Anger gives way to gloom at pro-Morsi rally

Muslim Brotherhood spokesperson slams army's removal of Morsi as "thuggery."

Afp July 05, 2013
A member of the Muslim Brotherhood and supporter of ousted Egyptian President Mohamed Mursi holds a poster of Mursi at the Raba El-Adwyia mosque square in Cairo July 4, 2013. PHOTO: REUTERS

Anger gave way to gloom on Thursday as demonstrators rallied at a Cairo mosque where thousands of supporters of deposed president Mohamed Morsi said they felt under siege and betrayed by the army.

Pictures of the ousted leader hung on walls, as protesters chanted against the military that removed Morsi from his post and outlined a roadmap for a political transition.

Inside the hall of the mosque, members of his ousted government and the leadership of his Muslim Brotherhood huddled together, planning their next moves and vowing not to deal with the new leaders.

"The whole guidance council is here," said Muslim Brotherhood spokesperson Gehad al Haddad in reference to the movement's political bureau.

He slammed the army's removal of Morsi as "thuggery" and a violation of democratic principles.

Morsi was Egypt's first freely elected president. But his opponents accused him of betraying his promise as a president for all Egyptians by concentrating power in the hands of conservatists.

As the economy nosedived, inflation soared and fuel shortages drove large parts of the country to a standstill, public opinion became increasingly anti-Morsi.

Millions took to the streets to call for his resignation, but his supporters said he should have been allowed to see out his term and be removed only through future elections.

"President Mohamed Morsi is the elected legitimate Egyptian president. They imposed a new reality with force but legitimacy is on our side," said Brotherhood spokesman Ahmed Aref.

Outside the mosque, chants thundered against the military.

"Down with military rule!" they chanted, calling for an Islamic state.

In a statement read out to the Morsi supporters, the Brotherhood called for "peaceful protests" on Friday to defend Morsi's legitimacy.

"I'm ready to die for legitimacy, for my religion," said one student of medicine, carrying a shroud in a symbolic gesture.

Tents were pitched and street vendors sold food as the protesters settled in for the long haul.

"It's a soft military coup. The military was smart, using the cover of civilians," said Ahmed al Sayyed, 26, in reference to the mass anti-Morsi protests the military used to justify their move.

"I was hoping to see an Islamic state in Egypt, but they aborted this dream," he added.

News of the arrests of Brotherhood leaders and the closure of conservatist television stations was a painful reminder for Morsi's supporters of the dramatic end to his turbulent year in power and their place in Egyptian politics.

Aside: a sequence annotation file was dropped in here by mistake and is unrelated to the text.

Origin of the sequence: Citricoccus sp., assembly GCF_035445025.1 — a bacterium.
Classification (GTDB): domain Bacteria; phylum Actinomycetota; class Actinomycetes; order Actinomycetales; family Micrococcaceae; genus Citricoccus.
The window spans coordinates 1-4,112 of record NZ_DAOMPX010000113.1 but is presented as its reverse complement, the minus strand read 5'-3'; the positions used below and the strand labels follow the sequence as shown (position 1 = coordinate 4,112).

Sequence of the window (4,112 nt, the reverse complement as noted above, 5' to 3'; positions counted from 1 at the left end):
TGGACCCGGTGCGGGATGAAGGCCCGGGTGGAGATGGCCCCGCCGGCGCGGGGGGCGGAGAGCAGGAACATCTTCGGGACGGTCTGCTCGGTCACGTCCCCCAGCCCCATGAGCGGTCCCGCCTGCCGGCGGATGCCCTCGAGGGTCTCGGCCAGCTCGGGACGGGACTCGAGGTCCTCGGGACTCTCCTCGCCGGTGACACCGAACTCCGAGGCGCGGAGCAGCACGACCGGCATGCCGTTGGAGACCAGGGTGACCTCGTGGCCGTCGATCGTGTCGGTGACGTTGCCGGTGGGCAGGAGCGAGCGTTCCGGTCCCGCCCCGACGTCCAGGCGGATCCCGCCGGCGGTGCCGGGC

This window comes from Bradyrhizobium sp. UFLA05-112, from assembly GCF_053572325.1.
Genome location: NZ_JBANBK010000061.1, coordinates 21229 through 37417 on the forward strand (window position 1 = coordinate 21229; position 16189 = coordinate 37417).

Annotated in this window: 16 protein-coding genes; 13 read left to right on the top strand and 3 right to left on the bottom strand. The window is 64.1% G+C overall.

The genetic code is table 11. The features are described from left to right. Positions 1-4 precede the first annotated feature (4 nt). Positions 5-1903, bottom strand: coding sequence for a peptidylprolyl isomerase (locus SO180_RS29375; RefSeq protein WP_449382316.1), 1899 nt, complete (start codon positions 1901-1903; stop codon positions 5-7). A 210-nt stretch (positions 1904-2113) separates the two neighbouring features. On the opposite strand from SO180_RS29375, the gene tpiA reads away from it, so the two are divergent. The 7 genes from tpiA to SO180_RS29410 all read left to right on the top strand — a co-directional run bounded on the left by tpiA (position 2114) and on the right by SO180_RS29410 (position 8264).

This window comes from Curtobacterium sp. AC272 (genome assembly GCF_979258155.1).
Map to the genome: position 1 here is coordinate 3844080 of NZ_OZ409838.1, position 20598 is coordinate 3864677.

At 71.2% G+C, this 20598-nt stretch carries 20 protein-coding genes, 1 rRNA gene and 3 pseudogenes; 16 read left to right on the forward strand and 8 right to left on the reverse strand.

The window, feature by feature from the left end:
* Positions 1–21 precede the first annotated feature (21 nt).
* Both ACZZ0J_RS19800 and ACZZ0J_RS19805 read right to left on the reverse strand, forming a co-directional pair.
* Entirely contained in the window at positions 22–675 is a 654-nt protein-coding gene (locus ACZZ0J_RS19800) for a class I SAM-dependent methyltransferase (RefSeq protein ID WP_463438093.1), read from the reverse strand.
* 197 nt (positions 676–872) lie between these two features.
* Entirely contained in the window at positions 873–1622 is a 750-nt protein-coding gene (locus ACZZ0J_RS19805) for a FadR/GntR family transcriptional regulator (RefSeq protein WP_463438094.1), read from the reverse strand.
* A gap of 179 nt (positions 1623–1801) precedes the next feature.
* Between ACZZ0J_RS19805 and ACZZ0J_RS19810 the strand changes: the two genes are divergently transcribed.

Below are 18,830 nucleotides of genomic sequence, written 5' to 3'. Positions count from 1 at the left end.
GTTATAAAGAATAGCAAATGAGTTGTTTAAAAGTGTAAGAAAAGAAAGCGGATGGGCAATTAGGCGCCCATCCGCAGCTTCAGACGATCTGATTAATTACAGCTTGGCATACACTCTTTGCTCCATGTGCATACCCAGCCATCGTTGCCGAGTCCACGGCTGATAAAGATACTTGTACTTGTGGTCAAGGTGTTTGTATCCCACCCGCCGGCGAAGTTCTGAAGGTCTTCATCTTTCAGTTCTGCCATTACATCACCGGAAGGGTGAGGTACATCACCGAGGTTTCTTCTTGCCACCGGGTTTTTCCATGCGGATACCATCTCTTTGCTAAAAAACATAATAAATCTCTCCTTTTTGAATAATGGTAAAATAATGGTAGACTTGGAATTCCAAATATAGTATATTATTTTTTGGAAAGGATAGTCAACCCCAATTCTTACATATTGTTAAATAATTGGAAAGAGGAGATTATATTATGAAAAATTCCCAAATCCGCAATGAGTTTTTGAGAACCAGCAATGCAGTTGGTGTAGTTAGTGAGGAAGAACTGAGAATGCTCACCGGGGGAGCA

"During all his time in power, Morsi never closed down one television channel. They closed down six channels in just one hour," said protester Ahmed Ali.

Morsi's government unravelled late on Wednesday after the army gave him a 48-hour ultimatum in the wake of massive demonstrations since June 30 against his tumultuous rule.


Saleem | 8 years ago | Reply

The democratic system in Egypt is in its infancy compared to the system in Pakistan. I agree with Parvez that there is good and bad democracy and the corrupt democratic system in Pakistan has many parallels with Egypt. They should learn from us , Morsi was too quick in executing his plans. Learn from Pakistan and Sharifs / Zardari duo. (1) In preparation , before you even come to government , spend money and use media for Army bashing , make sure that you bring them on low moral ground. Never worry about expenses , everything can be earned back when you are in government. (2) Do not think of opposition as 'opposition'. Let them loot and plunder and wait for your turn patiently. However make sure that no 3rd party emerges to maintain a bipartite revolving door government system. (3) Find the key power brokers to counter the military , we found ours in flawed judicial system (4) Keep the military busy internally by fanning some militants with help of your friends or foes. We have Saudi and India , you can look for Saudi and Israel. Just some points from an observant citizen , for others Morsi should get in touch with our politicians.

shahid | 8 years ago | Reply

People don't understand that dreams of Islamic state and democracy cannot coexist.They are two differnt things. An Islamic state is bound to impose Islamic rules and values without considering the values and aspirations of minorities and dissenting opinion.In Democracy state persue no religious values/aspirations and work for the betterment of every citizen. In islmic rule minorities are not considered as equal citizens and their interest are not important.

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